Bucket hats, tie-dye and beyond: While the cannabis industry shies away from stoner stereotypes, the fashion industry is welcoming the aesthetic with open arms
Have you noticed all of the stoner-inspired fashion that’s on designer runways and in stores this spring?
Last week my best friend, model Brittnee Blair, and I went to an Adidas Canada event at their Dundas Square store. Part International Women’s Day celebration and part campaign launch of Reimagine Sport, five women from different walks of life shared stories about how they have all felt excluded from fitness and sport at some point in their lives.
It resonated with me, partly because cannabis consumers are often seen as lazy and I have never felt truly comfortable in the fitness world myself. But I realized being active can mean a birdwatching walk, a stretch in front of my TV or a gentle, solo swim — all things I love to do with cannabis.
But it also felt like Adidas Canada’s new line was made for stoners! While the brand has always been synonymous with weed culture for me —maybe it’s the brand’s hip-hop associations, maybe it’s the fact that the famous Adidas trefoil kind of looks like a weed leaf — now, all kinds of companies are hopping on the stoner culture train. In addition to dreamy, updated tie-dye prints, washed-out cropped tops, iridescent club-kid fanny backs and bucket hats galore for Reimagine Sport, I’m seeing similar ’90s stoner vibes in the latest high fashion collections by Vetements, Michael Kors, and beyond. Track jackets, tearaways, buckets and fanny packs — while the cannabis industry is shying away from stoner stereotypes, it seems the fashion industry is welcoming the aesthetic with open arms.
A lot of the spring/summer 2020 trends are rooted in 90s nostalgia – much of which is very much a stoner aesthetic. It’s almost like Tai Frasier, Brittany Murphy’s character in Clueless, was the personal muse to the entire fashion industry this year.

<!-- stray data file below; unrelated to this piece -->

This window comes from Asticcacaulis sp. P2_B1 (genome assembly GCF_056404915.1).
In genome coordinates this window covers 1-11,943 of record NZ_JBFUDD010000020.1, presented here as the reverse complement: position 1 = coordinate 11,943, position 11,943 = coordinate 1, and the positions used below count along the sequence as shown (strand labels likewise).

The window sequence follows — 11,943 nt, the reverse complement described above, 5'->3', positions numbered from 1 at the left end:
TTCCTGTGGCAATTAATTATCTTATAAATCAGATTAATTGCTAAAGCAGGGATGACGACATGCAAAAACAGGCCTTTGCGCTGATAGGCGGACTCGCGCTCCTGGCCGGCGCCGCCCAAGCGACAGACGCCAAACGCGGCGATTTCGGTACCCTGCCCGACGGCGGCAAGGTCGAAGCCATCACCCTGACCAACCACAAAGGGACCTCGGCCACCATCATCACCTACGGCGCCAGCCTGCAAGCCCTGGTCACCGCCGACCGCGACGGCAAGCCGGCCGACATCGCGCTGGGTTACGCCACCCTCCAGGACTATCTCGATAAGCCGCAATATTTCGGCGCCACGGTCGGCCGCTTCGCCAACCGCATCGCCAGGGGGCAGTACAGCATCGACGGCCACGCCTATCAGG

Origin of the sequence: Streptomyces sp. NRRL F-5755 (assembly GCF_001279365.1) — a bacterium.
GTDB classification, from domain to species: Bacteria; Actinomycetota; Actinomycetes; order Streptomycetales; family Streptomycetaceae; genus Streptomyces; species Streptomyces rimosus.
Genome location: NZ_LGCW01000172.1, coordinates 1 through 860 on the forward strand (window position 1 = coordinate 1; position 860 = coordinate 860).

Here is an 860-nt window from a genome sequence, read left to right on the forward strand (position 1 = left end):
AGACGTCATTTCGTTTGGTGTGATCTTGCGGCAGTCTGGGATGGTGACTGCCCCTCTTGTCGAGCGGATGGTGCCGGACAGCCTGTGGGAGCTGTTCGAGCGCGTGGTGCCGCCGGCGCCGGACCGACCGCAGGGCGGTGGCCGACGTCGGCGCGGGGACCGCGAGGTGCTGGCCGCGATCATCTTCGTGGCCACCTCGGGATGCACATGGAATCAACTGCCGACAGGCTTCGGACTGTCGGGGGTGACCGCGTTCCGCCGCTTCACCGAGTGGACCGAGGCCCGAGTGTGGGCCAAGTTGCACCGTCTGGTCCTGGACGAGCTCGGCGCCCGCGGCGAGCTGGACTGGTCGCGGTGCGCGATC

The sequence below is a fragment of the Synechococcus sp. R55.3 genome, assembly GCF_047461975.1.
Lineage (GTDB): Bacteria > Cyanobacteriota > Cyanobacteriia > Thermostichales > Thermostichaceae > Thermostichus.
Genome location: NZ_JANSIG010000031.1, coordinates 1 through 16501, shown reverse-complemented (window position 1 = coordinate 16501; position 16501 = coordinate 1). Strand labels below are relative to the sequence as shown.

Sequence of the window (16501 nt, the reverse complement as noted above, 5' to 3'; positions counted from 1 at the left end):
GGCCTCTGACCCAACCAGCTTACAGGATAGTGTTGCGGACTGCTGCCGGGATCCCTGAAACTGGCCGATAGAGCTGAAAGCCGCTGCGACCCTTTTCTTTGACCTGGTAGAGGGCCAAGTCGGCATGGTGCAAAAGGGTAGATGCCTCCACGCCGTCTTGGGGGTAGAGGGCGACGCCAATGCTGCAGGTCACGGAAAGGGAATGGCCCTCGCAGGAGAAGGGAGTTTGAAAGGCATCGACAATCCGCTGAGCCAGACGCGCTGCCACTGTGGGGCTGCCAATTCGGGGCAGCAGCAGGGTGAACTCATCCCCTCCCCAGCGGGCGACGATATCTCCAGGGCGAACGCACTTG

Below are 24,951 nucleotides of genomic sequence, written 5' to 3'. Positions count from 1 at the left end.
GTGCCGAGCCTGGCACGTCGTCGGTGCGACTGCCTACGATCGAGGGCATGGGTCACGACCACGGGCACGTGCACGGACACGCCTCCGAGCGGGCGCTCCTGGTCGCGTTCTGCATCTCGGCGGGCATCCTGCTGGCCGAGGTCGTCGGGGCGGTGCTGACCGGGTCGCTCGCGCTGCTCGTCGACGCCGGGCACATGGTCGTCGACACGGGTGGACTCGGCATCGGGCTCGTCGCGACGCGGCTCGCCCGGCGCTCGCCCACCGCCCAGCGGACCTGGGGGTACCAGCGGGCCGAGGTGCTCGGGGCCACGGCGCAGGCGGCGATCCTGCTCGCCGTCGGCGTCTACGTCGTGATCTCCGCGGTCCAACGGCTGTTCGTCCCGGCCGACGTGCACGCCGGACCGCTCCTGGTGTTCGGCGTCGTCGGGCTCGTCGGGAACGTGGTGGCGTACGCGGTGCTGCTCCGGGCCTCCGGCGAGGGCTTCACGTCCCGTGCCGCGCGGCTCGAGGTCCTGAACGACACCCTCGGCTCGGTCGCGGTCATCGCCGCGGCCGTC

“I’m seeing a lot of flare jeans coming back for 2020, a lot of tie dye, crochet dresses and tops and lots of bold patterns,” agrees Brittnee. But why are we dressing like upcycled hippies? “There’s definitely a stoner laid back approach to how people are dressing. They want to be effortlessly comfortable with simple statement pieces.”
Capsule 98, a website, podcast and now clothing line is taking cues from a different element of ’90s stoner style. Created by Toronto’s Randi Bergman in honour of a time capsule she made in ’98 when she was 12, Bergman has been cataloguing and paying homage to ’90s fashion, TV, movies and design from her most formative decade. From it, she has created an entire world out of nostalgia.
Hudson’s Bay has partnered with Capsule 98 to bring those design elements to life in a limited edition ’90s capsule collection. From animal print cowboy hats to Electric Circus-style halter tops and day-glow camo, the Capsule 98 Collection “will be chilllin’ in store and online alongside revamps from Adidas and Tommy Hilfiger, designer bags by Shrimps and Susan Alexandra, and childhood classics like Lip Smackers lip balms and Baby G watches.”
Bergman explains the line best in her own words. “The Capsule 98 Collection really speaks to my *essence* and by that, I mean that it’s equal parts Shania Twain, Fran Fine, Courtney Shane and Nomi Malone, with a little bit of Miami hoe mixed in.”
Well, it speaks to my *essence* too. And by that, I mean equal parts weed, Sunny D and Saved by the Bell: The College Years reruns. Ah, the memories!
Here’s to a nostalgic, stoner-inspired spring!
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Written by Sarah Hanlon, POT CULTURE